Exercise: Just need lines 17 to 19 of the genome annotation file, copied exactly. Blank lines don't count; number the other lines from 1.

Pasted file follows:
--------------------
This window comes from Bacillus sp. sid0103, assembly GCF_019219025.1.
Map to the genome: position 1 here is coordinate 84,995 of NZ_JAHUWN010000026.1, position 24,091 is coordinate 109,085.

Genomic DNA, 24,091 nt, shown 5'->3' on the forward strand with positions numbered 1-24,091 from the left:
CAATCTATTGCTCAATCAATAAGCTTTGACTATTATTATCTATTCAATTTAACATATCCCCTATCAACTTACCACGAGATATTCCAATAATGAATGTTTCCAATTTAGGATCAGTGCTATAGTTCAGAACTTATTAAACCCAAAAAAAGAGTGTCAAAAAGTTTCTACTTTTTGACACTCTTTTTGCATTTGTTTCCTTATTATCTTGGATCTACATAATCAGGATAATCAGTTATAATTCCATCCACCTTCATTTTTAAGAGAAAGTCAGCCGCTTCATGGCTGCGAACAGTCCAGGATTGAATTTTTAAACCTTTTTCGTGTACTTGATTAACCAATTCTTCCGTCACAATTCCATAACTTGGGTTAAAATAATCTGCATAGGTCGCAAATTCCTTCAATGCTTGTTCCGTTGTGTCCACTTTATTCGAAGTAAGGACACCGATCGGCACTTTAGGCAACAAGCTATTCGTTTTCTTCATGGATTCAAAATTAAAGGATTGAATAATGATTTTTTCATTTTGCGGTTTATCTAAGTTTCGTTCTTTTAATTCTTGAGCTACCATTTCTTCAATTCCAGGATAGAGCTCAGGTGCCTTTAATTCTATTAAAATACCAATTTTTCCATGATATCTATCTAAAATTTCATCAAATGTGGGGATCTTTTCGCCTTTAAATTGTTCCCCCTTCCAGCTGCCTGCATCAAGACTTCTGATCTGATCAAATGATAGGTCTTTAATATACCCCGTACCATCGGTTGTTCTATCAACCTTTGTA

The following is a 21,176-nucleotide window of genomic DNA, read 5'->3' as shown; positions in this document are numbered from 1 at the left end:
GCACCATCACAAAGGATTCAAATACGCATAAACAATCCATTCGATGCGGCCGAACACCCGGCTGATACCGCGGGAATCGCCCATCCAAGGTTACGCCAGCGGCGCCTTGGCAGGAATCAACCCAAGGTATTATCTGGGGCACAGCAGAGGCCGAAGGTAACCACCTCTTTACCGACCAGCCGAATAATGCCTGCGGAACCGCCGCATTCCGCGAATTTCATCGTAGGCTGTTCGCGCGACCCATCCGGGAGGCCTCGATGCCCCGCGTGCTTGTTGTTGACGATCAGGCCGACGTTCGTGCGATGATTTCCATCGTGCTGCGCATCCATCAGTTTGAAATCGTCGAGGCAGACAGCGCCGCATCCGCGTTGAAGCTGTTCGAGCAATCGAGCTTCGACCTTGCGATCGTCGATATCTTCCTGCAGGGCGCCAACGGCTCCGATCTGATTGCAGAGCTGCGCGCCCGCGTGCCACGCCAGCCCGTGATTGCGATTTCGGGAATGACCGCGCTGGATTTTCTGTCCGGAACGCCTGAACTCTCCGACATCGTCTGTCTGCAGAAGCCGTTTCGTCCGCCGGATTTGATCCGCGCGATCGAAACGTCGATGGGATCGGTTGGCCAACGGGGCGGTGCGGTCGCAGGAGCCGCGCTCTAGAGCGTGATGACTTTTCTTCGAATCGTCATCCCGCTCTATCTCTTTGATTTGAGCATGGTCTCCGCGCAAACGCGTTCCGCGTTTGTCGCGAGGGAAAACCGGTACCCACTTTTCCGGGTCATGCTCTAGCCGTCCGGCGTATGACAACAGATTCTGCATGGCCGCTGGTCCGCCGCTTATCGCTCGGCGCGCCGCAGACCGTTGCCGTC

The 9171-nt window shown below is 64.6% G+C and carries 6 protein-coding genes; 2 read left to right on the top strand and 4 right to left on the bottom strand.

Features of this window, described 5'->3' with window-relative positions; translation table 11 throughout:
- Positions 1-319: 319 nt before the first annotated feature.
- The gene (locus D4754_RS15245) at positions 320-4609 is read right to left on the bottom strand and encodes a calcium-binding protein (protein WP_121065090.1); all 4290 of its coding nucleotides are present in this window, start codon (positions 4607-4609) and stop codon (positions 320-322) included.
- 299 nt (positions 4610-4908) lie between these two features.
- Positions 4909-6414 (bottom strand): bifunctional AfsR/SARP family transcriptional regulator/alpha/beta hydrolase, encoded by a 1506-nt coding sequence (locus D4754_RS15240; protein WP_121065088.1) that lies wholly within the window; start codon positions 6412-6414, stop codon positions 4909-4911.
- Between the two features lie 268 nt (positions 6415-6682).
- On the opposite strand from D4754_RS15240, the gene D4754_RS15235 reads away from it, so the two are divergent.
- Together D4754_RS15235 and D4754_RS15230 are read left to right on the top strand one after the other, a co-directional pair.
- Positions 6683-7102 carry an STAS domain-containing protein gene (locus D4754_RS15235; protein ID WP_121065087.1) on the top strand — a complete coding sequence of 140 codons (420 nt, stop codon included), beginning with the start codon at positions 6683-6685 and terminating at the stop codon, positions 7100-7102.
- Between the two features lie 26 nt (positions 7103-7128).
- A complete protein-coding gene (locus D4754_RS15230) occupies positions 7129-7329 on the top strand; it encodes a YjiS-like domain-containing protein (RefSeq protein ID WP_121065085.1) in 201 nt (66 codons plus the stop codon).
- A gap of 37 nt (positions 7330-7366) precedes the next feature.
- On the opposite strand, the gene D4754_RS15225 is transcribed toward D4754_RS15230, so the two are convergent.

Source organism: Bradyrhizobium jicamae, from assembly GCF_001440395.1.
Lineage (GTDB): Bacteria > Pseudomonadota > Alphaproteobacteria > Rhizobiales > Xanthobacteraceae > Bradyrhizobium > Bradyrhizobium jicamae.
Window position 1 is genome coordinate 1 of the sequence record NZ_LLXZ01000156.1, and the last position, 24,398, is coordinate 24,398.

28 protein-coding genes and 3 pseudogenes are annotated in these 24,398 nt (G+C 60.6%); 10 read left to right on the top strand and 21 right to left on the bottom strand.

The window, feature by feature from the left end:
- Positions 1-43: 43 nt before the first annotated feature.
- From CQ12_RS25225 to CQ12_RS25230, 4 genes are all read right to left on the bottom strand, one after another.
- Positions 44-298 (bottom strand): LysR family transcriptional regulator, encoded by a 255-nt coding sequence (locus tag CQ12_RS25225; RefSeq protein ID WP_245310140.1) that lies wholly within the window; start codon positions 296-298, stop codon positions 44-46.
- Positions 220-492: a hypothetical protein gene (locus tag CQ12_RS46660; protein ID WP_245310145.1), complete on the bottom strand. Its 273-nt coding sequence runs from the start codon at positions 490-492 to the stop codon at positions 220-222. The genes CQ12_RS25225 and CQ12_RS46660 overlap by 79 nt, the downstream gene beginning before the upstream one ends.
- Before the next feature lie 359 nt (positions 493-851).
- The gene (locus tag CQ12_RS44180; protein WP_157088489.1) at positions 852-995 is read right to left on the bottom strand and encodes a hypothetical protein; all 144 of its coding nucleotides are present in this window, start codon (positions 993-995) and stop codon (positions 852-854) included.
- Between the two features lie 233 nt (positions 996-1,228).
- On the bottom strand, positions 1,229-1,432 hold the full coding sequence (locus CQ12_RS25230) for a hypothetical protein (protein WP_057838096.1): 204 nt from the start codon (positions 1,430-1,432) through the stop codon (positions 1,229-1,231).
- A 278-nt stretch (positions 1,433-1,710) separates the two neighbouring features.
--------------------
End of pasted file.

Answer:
- Between the two features lie 26 nt (positions 7103-7128).
- A complete protein-coding gene (locus D4754_RS15230) occupies positions 7129-7329 on the top strand; it encodes a YjiS-like domain-containing protein (RefSeq protein ID WP_121065085.1) in 201 nt (66 codons plus the stop codon).
- A gap of 37 nt (positions 7330-7366) precedes the next feature.